Back to Brownies: A New Look At an Old Favorite

Photo: Bobby Doherty/New York Magazine

Brownies have always sparked heated debate among their devotees: cakey versus fudgy. Cocoa powder versus strictly unsweetened chocolate. Nuts or no nuts. Fat Witch versus Baked. Now, though, the field has grown, and the newest batch caters to increasingly common dietary restrictions (vegan, gluten-free), satisfies appetites for alternative whole grains, and exploits the boom in bean-to-bar chocolate-making. And even though this classic American confection—whose first, chocolate-free iteration traces back to Fannie Farmer’s 1896 cookbook­—has been overshadowed of late by trendier treats, it’s never gone out of fashion. Here, a baker’s dozen of New York’s newest models, with a handy Fudgeometer gauge, from cakiest to fudgiest and all points in between.

Fudgeometer: Cakey=1, Fudgy=9

1. Mast Brothers
111 N. 3rd St., nr. Berry St., Williamsburg; 718-388-2625; $3
These Fat Witch-size little guys pack a punch. They’re made with the chocolate factory’s Stumptown-coffee-flavored bars, and they’d be especially good to have around if you were a student pulling an all-nighter or a truck driver on a long haul. Mysteriously, they start out cakey, but after a few chews, you swear they fall under the heading of fudgy. 5

2. Tip of the Tongue’s Espresso-Cheesecake
43 Lincoln Rd., nr. Flatbush Ave., Prospect Lefferts Gardens; 718-693-2253; $3
Cronuts are all well and good, but as far as Frankenpastries go, that venerable crowd-pleaser the cheesecake-brownie deserves more credit. Case in point: this fantastically rich, perfectly balanced espresso-flavored beauty from a Brooklyn caterer who recently opened a brick-and-mortar coffee-bar bakeshop. 7

3. Maison Kayser
Multiple locations;; $4.25
Incredibly, the French—baking guru Eric Kayser among them—have embraced le brownie. And judging by Kayser’s pecan-topped, muffin-size version and Mille-feuille’s brownie (see No. 6), they lean cakey. 4

4. Café Grumpy’s Salted Caramel
Multiple locations;; $3.75
As if to atone for defiling a decadent confection with wholesome raspberries, the coffee shop’s in-house baker sinks a cache of caramel into the top of what amounts to a brownie sandwich and showers the thing with Maldon-sea-salt flakes. 6

5. Ovenly
31 Greenpoint Ave., nr. West St., Greenpoint; 347-689-3608;; $3.25
These substantial sea-salted specimens get a remarkable depth of bittersweet flavor via good cocoa powder from San Francisco chocolatier Guittard and a touch of Stumptown Hairbender espresso (and also serve as a rebuke to the anti-cocoa-powder brigade). The extra-moist texture is somewhere between fudgy and squishy. 8

6. Mille-feuille
552 La Guardia Pl., nr. W. 3rd St.; 212-533-4698; $2.50
A fine example of the cakey school: When super-fresh, they fairly dissolve in your mouth like brownie cotton candy. The flavor from the bittersweet Valrhona chocolate is terrific—subtle and nutty with a hint of roasted coffee beans. 1

7. Vegan Divas
1437 First Ave., nr. 75th St. 212-734-0845; $3.50
In a bizarre twist of fate, François Payard is married to a vegan, Fernanda Capobianco, who runs a vegan bakery—presumably to counteract her husband’s profligacy with butter and eggs. Her contribution to the brownie canon has cookie-crisp edges, a domed top sprinkled with sugar, and a cakey spelt crumb that derives its flavor from vegan chocolate chips and organic cocoa powder. 1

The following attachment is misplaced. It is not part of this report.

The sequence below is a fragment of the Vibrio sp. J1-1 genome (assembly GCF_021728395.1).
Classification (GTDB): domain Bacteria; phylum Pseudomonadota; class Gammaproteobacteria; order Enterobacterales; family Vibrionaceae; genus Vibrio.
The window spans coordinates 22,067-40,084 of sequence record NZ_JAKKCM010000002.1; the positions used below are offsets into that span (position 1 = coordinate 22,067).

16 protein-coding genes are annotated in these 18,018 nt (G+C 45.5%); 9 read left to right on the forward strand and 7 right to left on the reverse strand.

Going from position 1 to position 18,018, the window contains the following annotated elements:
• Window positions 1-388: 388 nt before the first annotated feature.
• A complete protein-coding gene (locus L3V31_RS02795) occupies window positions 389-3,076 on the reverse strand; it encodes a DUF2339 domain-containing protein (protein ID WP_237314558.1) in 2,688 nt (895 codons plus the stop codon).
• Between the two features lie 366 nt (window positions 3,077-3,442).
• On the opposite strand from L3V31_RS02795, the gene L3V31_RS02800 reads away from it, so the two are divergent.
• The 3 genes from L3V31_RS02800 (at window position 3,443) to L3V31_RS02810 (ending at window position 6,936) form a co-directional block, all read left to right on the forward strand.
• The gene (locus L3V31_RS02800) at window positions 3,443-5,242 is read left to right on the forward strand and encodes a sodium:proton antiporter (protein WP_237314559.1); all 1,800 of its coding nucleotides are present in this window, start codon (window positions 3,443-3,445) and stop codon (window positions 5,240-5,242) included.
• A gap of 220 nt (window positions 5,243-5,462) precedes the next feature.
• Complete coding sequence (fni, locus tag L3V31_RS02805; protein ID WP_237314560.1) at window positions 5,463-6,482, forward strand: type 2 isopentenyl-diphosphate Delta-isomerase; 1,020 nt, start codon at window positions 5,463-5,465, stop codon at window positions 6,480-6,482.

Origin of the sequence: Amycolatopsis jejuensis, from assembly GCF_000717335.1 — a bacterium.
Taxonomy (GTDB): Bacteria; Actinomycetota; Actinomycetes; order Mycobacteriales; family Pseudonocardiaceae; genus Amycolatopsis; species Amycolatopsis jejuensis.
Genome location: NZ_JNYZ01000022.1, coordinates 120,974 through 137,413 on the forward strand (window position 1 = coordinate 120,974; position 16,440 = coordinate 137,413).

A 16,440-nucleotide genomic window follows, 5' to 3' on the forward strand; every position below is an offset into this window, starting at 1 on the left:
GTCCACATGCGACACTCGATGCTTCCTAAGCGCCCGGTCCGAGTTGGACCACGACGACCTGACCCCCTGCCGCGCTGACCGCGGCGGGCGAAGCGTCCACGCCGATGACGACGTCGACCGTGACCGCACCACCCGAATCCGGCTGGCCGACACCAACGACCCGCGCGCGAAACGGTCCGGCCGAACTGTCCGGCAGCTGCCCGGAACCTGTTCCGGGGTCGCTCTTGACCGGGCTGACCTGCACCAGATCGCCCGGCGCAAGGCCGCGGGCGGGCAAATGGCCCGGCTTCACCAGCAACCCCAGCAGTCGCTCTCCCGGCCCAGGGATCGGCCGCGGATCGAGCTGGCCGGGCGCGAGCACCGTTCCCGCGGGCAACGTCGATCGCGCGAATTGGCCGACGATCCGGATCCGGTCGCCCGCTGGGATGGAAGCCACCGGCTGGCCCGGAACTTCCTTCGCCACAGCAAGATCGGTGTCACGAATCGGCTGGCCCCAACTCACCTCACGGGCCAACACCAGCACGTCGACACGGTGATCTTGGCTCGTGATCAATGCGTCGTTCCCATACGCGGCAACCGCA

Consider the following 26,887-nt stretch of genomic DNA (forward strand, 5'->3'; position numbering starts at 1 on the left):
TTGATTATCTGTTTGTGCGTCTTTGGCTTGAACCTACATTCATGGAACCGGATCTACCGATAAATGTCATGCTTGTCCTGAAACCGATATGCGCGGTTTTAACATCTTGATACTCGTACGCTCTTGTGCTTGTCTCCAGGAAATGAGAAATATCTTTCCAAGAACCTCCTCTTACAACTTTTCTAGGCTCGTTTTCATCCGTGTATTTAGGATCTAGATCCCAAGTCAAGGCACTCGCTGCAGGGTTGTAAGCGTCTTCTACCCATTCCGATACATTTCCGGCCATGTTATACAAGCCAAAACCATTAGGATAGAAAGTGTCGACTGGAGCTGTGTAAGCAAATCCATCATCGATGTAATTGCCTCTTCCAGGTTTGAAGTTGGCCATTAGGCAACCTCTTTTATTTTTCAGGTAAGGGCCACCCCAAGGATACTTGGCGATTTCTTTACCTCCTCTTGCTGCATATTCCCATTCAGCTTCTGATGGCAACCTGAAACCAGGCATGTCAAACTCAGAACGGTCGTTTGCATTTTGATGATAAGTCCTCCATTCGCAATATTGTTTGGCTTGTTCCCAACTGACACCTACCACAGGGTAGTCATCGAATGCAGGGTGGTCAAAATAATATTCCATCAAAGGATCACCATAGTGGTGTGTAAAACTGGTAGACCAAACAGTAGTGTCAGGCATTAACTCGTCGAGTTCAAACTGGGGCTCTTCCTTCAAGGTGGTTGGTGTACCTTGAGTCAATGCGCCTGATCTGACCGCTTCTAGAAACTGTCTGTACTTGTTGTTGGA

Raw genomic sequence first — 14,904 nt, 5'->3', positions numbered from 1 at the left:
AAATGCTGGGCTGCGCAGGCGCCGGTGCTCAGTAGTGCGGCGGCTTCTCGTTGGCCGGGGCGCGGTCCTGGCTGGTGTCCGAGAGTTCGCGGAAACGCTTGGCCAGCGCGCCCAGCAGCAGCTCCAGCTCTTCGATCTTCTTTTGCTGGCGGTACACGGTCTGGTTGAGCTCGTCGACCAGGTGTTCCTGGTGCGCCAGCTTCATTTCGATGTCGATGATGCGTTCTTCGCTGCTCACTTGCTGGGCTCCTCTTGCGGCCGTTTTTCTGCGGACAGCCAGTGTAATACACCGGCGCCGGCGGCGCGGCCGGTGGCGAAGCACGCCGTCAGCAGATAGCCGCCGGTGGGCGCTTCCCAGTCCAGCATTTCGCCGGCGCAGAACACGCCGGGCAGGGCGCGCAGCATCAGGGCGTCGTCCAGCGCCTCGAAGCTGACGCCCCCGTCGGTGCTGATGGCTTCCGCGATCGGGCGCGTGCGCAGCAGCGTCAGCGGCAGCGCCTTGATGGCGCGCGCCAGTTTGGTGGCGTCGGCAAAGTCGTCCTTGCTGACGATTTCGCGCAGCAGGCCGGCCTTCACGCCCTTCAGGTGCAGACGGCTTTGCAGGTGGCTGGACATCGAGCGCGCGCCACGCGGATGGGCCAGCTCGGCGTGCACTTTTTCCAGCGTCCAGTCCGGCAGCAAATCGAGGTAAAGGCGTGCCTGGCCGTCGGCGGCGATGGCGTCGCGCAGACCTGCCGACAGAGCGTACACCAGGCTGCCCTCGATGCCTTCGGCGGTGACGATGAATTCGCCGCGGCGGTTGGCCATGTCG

8. Davey’s Ice Cream
137 First Ave., nr. St. Marks Pl.; 212-228-8032; $2.25
Most brownies you find in brownie sundaes disappoint and serve as a kind of sad, outsize garnish. Not so at Davey’s, where the streamlined versions are so good—delicately fudgy, well balanced, with a long finish—they’re also sold separately. 6

9. Runner & Stone
285 Third Ave., nr. Carroll St., Gowanus; 718-576-3360; $3
It is not immediately obvious what’s different about these classic-looking brownies. But the slightly grainy texture and earthy flavor come from baker Peter Endriss’s use of local whole-grain rye flour and a smidgen of toasted, ground caraway. The result: an unabashedly fudgy brownie that tastes almost virtuous. 6

10. Mah-Ze-Dahr’s Dark Chocolate
At Intelligentsia at the High Line Hotel, 180 Tenth Ave., at 20th St.; 212-933-9736; $3.50
In a quest for the perfect balance between fudgy and cakey, online baker Umber Ahmad achieves a variable texture that’s crisp on the edges and almost deliquescent in the middle, the tender crumb riddled with nuggets of bittersweet-chocolate chunks. It’s a handsome specimen, too: Cocoa powder imparts the pitch-black color, contrasted by a flurry of confectioners’ sugar on top. 5

11. Choc. Peanut Butter & Honey
At Stumptown Coffee Roasters, both locations;; $5
Two things you should know about these Los Angeles imports: They were devised to “throw people off the cupcake train,” according to co-owner Monika Gray, and they really show best when refrigerated and eaten cold. (Lukewarm, they turn to mush.) Utterly smooth and ganachelike, they derive textural contrast from a garnish of cacao nibs and crushed peanuts and an inner layer of salty, crunchy peanut butter. 8

12. Du Jour
365 Fifth Ave., nr. 5th St., Park Slope; 347-227-8953; $3.50
A super-crisp, powdered-sugared top, plus a fairly soft and fudgy center with a smattering of chopped walnuts, make for a classic everyday brownie whose only flaw is that it errs on the side of too sweet. 6

13. Seth Greenberg’s Brownie Crunch
Whole Foods; $6.99 for a four-ounce bag
Seth Greenberg, son of William Jr., has brownies in his blood, but his latest concoction may baffle purists. The Brownie Crunch is to the brownie, you see, as the bagel chip is to the bagel. It’s meant for those who like only the crisp edges—a brownie-eating species we’ve yet to encounter. (Fudgeometer not applicable.)

*This article originally appeared in the November 11, 2013 issue of New York Magazine.

Back to Brownies: A New Look At an Old Favorite